Yell at me in the comments because I do think the Jets will improve. This is primarily because it takes a special kind of bad to be ranked 32 two years running. With a clean coaching slate and precisely zero proven quarterbacks on the roster, I don’t think it will be a BIG jump. And yes, I won’t rule out the possibility of them sticking around 32.
The rest of the AFC opponents
The Bills will face the Tennessee Titans, Pittsburgh Steelers and Kansas City Chiefs again this year. The Titans arguably had the strongest overall offense based on the metrics above, ranked number four in both. Ryan Tannehill’s resurgence (emergence?) seems to be legit and they added Julio Jones. They don’t have much room to improve, but it’d foolish to expect regression. The Steelers on the other hand saw signs of Big Ben’s decline and…decided to roll one more year with him—with essentially no backup plan. They were average last year and I’d wager they fall off a little bit more. As long as Patrick Mahomes is upright and in red and yellow, Kansas City is a problem. There could be a slight decline with a mass exodus of offensive linemen—or an improvement with the players they added along the line.
Last year’s tilts with the Las Vegas Raiders, Los Angeles Chargers, and Denver Broncos is replaced with games against the Indianapolis Colts, Houston Texans and Jacksonville Jaguars. The Raiders led the way in last year’s trio with the Chargers and Broncos firmly in the “uninspiring” category. The Colts adding Carson Wentz could make them even more dangerous than last year if Wentz rekindles magic with head coach Frank Reich. The Jagulars will roll out rookie Trevor Lawrence or Gardner Minshew II. That’s likely a wash. Doug Marrone being ousted for Urban Meyer could be the bigger change, but the safer bet is on some growing pains. The Texans meanwhile are a question mark. If Deshaun Watson plays, consider this lineup stronger than last year’s. I like Tyrod Taylor but he’s no Watson. If Watson doesn’t play, the group of Houston/Indy/Jax is maybe a slight improvement over last year’s Vegas/Bolts/Horsies lineup.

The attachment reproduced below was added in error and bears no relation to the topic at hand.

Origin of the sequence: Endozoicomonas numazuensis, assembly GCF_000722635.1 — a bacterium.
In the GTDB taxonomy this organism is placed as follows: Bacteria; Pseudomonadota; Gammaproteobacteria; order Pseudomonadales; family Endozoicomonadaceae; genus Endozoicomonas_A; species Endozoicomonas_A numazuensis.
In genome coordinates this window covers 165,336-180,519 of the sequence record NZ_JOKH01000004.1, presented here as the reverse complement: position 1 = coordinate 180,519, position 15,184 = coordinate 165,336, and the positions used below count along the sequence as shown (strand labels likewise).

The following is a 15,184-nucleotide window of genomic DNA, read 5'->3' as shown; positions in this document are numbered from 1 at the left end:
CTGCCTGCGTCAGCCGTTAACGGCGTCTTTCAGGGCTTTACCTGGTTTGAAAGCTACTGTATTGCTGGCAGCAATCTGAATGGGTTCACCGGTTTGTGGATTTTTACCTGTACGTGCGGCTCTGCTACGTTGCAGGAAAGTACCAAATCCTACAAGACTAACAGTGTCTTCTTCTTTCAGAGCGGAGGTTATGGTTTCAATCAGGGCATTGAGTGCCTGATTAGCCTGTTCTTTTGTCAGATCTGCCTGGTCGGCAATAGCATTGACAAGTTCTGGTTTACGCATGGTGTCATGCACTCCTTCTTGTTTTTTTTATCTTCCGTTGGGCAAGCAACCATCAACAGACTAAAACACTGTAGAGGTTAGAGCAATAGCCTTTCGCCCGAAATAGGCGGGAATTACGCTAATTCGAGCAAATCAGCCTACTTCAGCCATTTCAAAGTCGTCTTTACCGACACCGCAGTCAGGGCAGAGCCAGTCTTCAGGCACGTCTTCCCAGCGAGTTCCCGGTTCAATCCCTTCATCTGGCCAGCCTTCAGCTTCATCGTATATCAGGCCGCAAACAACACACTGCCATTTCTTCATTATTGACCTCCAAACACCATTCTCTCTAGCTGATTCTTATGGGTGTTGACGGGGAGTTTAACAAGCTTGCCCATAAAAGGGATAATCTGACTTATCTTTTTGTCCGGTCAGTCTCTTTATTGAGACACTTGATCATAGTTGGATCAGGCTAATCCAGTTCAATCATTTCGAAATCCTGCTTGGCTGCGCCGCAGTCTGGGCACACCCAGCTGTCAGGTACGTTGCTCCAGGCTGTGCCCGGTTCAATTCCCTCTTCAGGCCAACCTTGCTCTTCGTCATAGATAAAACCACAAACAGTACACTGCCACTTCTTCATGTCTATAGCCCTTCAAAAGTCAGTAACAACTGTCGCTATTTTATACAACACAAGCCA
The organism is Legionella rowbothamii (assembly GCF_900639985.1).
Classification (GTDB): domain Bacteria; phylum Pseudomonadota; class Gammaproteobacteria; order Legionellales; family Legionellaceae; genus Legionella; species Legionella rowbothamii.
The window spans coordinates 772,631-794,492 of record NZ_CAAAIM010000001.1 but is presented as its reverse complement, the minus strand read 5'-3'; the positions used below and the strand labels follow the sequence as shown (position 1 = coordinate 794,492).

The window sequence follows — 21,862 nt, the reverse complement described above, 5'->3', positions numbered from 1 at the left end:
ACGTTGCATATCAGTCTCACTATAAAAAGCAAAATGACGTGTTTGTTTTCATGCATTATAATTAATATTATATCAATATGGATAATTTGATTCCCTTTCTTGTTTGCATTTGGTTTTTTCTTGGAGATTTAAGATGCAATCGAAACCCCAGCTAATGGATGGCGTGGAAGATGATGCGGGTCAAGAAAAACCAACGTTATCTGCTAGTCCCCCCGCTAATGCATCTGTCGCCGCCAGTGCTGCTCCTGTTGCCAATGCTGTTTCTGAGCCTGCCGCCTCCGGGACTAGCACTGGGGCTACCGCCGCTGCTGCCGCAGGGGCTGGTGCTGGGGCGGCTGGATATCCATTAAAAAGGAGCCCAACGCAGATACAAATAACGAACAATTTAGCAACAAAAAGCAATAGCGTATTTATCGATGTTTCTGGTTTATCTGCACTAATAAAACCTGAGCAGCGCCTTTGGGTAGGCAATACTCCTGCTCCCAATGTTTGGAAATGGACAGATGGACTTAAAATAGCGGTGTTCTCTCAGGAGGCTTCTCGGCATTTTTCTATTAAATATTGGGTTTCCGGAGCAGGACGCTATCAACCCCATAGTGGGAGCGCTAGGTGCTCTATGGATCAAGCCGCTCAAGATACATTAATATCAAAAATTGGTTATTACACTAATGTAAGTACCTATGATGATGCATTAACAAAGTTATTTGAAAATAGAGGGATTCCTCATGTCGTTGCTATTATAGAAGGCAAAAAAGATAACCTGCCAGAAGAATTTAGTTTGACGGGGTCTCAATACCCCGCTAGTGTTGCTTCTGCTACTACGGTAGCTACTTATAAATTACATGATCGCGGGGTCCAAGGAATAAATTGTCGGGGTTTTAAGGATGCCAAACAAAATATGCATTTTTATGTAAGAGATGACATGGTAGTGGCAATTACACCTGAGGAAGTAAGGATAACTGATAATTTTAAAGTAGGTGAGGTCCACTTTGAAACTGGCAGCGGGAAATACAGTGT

Last season the Bills faced the NFC West, which, for the most part, was mostly meh. Only the Seattle Seahawks were above average, with the (injury/COVID-19-ravaged) San Francisco 49ers and Los Angeles Rams on the lower end of average. No one was terrible though.
This year the defending champion Tampa Bay Buccaneers top the list. It’s possible Tom Brady will finally turn to dust but betting on it has not exactly been a good wager. Using last year’s ranking like the model above does, the New Orleans Saints should be an elite opponent. Nothing against Taysom Hill or Jameis Winston, but they ain’t Drew Brees. This top-end opponent likely won’t be one in 2021.
The Atlanta Falcons and Carolina Panthers meanwhile look to be mediocre on paper, roughly equaling the 49ers and Rams. Matt Ryan can play and it’s likely Dan Quinn was holding him back. The loss of Julio Jones might balance that out, but the Falcons might be a team on the rise. Carolina is banking on the Jets having mishandled Sam Darnold—which honestly is hard to argue against.
You can add in Washington too, who might show improvement from their cellar status last year—but also represents a 2020 playoff team. Overall the NFC opponents look to be a tougher slate of offenses than last season.
The two models agree with each other that the Bills will have a tougher schedule of offenses to face this season. On the analytics side, scoring output was similarly ranked both years. But the ability for opponent offenses to move the ball looks to be a decent clip better this season. On the educated-guess side of things, the Bills’ toughest opponents last year are on the schedule again with no reason to think a significant decline is on the way. A few new opponents look to be stronger than 2020’s list.